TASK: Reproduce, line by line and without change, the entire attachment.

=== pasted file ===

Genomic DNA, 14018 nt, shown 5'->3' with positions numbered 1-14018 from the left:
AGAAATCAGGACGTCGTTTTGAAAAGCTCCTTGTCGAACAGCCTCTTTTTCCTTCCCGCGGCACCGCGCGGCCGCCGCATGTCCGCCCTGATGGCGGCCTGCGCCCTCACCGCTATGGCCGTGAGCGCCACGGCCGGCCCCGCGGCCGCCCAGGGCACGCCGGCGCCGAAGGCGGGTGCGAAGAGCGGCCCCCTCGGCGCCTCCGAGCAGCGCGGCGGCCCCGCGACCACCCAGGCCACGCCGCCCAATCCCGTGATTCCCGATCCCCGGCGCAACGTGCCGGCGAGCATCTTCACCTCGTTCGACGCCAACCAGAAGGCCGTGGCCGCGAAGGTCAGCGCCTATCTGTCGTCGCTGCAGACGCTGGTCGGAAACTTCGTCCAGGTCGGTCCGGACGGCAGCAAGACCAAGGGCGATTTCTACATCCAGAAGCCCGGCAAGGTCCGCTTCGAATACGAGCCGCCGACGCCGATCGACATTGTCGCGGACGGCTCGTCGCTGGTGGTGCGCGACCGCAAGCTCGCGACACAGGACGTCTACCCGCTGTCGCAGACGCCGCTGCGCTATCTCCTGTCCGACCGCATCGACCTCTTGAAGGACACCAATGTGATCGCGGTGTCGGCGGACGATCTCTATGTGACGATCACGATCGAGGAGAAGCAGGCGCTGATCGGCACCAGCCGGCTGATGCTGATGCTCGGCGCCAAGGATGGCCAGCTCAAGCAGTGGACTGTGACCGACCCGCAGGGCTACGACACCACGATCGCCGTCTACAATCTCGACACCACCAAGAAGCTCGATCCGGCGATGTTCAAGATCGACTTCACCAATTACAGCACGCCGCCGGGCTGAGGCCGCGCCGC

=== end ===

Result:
Genomic DNA, 14018 nt, shown 5'->3' with positions numbered 1-14018 from the left:
AGAAATCAGGACGTCGTTTTGAAAAGCTCCTTGTCGAACAGCCTCTTTTTCCTTCCCGCGGCACCGCGCGGCCGCCGCATGTCCGCCCTGATGGCGGCCTGCGCCCTCACCGCTATGGCCGTGAGCGCCACGGCCGGCCCCGCGGCCGCCCAGGGCACGCCGGCGCCGAAGGCGGGTGCGAAGAGCGGCCCCCTCGGCGCCTCCGAGCAGCGCGGCGGCCCCGCGACCACCCAGGCCACGCCGCCCAATCCCGTGATTCCCGATCCCCGGCGCAACGTGCCGGCGAGCATCTTCACCTCGTTCGACGCCAACCAGAAGGCCGTGGCCGCGAAGGTCAGCGCCTATCTGTCGTCGCTGCAGACGCTGGTCGGAAACTTCGTCCAGGTCGGTCCGGACGGCAGCAAGACCAAGGGCGATTTCTACATCCAGAAGCCCGGCAAGGTCCGCTTCGAATACGAGCCGCCGACGCCGATCGACATTGTCGCGGACGGCTCGTCGCTGGTGGTGCGCGACCGCAAGCTCGCGACACAGGACGTCTACCCGCTGTCGCAGACGCCGCTGCGCTATCTCCTGTCCGACCGCATCGACCTCTTGAAGGACACCAATGTGATCGCGGTGTCGGCGGACGATCTCTATGTGACGATCACGATCGAGGAGAAGCAGGCGCTGATCGGCACCAGCCGGCTGATGCTGATGCTCGGCGCCAAGGATGGCCAGCTCAAGCAGTGGACTGTGACCGACCCGCAGGGCTACGACACCACGATCGCCGTCTACAATCTCGACACCACCAAGAAGCTCGATCCGGCGATGTTCAAGATCGACTTCACCAATTACAGCACGCCGCCGGGCTGAGGCCGCGCCGC